Google’s New Logo: When is the right time for a new logo?
Google unveiled a new logo- should you?
Today, Google unveiled a new logo. You may have seen it sneakily switched out on their search page about an hour ago, but if not, here is Google’s new logo:
On their blog, they said,
Once upon a time, Google was one destination that you reached from one device: a desktop PC. These days, people interact with Google products across many different platforms, apps and devices—sometimes all in a single day. You expect Google to help you whenever and wherever you need it, whether it’s on your mobile phone, TV, watch, the dashboard in your car, and yes, even a desktop!
Today we’re introducing a new logo and identity family that reflects this reality and shows you when the Google magic is working for you, even on the tiniest screens. As you’ll see, we’ve taken the Google logo and branding, which were originally built for a single desktop browser page, and updated them for a world of seamless computing across an endless number of devices and different kinds of inputs (such as tap, type and talk).
It doesn’t simply tell you that you’re using Google, but also shows you how Google is working for you. For example, new elements like a colorful Google mic help you identify and interact with Google whether you’re talking, tapping or typing. Meanwhile, we’re bidding adieu to the little blue “g” icon and replacing it with a four-color “G” that matches the logo.
Read more about Google’s new logo and watch a video of Google’s identity changing over time, here.
Google’s new logo and branding announcement raises the question: when should you rebrand? We often have this discussion with clients as we work with them to create the best possible internet presence and marketing strategy. While we love working on logo and branding packages for new businesses, we also greatly enjoy helping existing businesses refine their identity.
How To Tell if Your Business Needs A New Logo
There are a number of reasons a business might rebrand. When discussing a possible rebrand with our clients, these are some of the things we consider:
1. Is the current logo outdated?
Logos that were designed in the 80’s or 90’s look like logos that were designed in the 80’s or 90’s. These logos were often designed with print marketing in mind, not web and typically do not translate well to web design or use on mobile phones. This is especially true for long, short logos that may become unreadable on small screens, or tall, portrait logos that can present a design challenge on your website. Even some logos that were designed in more recent years could look outdated if they followed trends of the times. Having an outdated logo makes your business risk looking outdated and may alienate customers who are looking for a fresh, current product or service.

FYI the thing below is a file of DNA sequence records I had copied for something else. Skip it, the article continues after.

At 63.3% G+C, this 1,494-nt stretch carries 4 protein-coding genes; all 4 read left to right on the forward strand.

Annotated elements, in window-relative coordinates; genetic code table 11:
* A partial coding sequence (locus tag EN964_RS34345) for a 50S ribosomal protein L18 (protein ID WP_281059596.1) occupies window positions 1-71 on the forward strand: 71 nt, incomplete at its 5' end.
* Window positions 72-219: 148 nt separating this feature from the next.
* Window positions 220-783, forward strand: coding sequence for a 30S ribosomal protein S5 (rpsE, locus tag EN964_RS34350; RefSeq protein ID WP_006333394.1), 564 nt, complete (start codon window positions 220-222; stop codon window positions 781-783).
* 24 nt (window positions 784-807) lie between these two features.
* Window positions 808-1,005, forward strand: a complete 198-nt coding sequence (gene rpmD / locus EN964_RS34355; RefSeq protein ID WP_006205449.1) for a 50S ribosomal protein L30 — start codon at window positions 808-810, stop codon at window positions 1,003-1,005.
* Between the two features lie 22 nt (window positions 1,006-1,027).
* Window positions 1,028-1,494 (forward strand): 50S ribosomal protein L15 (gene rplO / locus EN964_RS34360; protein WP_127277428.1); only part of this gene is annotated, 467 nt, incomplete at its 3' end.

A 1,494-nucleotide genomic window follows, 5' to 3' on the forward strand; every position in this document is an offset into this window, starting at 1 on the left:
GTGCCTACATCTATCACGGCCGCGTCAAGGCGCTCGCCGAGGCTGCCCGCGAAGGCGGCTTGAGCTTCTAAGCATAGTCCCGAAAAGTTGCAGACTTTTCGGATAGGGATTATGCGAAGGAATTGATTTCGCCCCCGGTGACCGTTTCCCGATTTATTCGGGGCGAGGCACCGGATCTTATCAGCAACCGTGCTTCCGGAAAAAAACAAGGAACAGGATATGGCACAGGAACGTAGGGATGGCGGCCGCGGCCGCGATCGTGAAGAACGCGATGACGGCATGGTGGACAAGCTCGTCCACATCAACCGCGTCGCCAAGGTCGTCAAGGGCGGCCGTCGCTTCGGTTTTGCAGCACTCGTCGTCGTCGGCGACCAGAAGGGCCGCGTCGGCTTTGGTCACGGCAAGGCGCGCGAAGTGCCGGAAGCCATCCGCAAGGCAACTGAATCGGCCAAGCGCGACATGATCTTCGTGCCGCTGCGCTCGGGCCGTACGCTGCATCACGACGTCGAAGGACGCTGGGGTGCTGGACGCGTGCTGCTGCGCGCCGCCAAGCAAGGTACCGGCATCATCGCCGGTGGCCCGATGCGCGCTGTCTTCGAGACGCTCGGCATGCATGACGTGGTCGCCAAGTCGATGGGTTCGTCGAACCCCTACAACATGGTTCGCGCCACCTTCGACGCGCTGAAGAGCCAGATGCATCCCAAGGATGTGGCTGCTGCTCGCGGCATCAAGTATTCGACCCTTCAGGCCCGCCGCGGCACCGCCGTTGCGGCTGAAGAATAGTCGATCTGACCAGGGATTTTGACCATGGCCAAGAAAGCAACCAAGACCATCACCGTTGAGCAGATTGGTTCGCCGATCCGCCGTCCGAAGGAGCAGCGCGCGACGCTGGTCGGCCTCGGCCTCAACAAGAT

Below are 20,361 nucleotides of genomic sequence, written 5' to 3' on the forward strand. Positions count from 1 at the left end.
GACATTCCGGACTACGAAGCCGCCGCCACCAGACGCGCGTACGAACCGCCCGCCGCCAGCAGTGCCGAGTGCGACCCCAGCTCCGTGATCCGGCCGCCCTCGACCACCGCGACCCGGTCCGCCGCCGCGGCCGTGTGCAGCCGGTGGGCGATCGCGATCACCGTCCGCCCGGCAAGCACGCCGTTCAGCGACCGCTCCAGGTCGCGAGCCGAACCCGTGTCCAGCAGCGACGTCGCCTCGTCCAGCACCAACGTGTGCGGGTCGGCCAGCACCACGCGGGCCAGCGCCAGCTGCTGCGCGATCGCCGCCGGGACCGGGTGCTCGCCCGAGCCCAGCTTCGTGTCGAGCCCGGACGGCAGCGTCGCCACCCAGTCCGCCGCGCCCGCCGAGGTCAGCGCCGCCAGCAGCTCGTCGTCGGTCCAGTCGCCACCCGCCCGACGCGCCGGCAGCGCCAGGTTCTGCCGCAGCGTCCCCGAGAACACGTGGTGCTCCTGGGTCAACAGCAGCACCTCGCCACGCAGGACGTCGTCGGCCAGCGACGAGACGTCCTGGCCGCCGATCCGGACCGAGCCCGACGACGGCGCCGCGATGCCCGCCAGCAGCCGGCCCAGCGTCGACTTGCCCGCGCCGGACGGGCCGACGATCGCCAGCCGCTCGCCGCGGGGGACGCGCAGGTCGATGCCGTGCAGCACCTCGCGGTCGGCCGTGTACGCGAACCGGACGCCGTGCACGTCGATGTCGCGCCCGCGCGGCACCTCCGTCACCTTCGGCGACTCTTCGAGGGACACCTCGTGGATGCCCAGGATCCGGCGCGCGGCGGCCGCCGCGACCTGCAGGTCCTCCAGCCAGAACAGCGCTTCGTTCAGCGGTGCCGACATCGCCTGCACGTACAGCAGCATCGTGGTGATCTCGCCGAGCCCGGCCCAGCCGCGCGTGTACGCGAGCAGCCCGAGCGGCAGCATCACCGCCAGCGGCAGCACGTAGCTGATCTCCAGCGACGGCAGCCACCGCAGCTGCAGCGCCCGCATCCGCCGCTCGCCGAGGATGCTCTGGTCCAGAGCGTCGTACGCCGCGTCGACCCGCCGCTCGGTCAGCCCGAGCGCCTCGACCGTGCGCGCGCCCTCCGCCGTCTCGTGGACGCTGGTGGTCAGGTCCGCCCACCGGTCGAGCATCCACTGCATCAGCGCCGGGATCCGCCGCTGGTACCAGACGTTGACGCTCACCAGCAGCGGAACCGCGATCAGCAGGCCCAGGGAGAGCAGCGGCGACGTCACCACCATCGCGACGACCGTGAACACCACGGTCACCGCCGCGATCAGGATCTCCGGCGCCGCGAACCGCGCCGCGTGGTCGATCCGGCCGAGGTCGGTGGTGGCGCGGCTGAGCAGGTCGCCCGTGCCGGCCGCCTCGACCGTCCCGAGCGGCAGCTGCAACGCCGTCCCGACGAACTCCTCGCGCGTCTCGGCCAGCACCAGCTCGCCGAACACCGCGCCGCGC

2. Were there changes in the business?
We recently spoke with someone who works for a non-profit organization that was previously a for-profit business. When there are big changes in your business – changes in ownership, changes in legal structure, changes in management, or significant changes in the products or services being offered – one of the best ways to highlight that change for customers can be a logo and branding change. This is especially true if you want to divorce your business today from a past, negative reputation. If you’re trying to overcome a significant challenge in how your business is viewed, changing your name and image may be integral to re-framing your business in the public’s mind.
3. Is the target market expanding?
A rebrand can be a public way of highlighting your company’s evolution. As small businesses grow and expand, a new logo can help identify them as the more sophisticated and larger companies they have become. Additionally, a change in logo and your business’ corresponding identity might be necessary to appeal to your expanded market. Geographically anchored logos are a good example of this. Many small businesses in Colorado utilize mountains in their logo – this works well until those start trying to target customers in Florida, for example, who can’t related to a logo with mountains – keeping mountains in a logo may work as a business expands, or it may make that business seem like a less appealing choice when compared with another that appears to be more local.
4. Is the brand name or logo generic?
Business names and logos that are “forgettable” or that don’t standout in a crowd are more of a liability than an asset. If no one can remember the name of your business how will they get in touch with you? If your business looks and sounds just like every other business in your industry, what will make a new customer choose you over your competitors? Good logos work for you. They stand out and are unique. Good logos do not use basic fonts that came installed on your computer, they don’t use stock graphics or images, and they typically do not come from competitive design websites like 99designs. It has been our experience that it is often better to have no logo than to have a bad logo.
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The Right Way to Rebrand
As Google and many other large companies have shown us, rebranding businesses can often lead to success: large increases in customers and sales, and a stronger company identity that helps with driving the business’ strategic plan. There have also been cases where a business’ attempt at a rebrand was a flop, like The Gap’s rebranding attempt, as pointed out in GetVoIP’s helpful rebranding do’s and don’ts infographic below.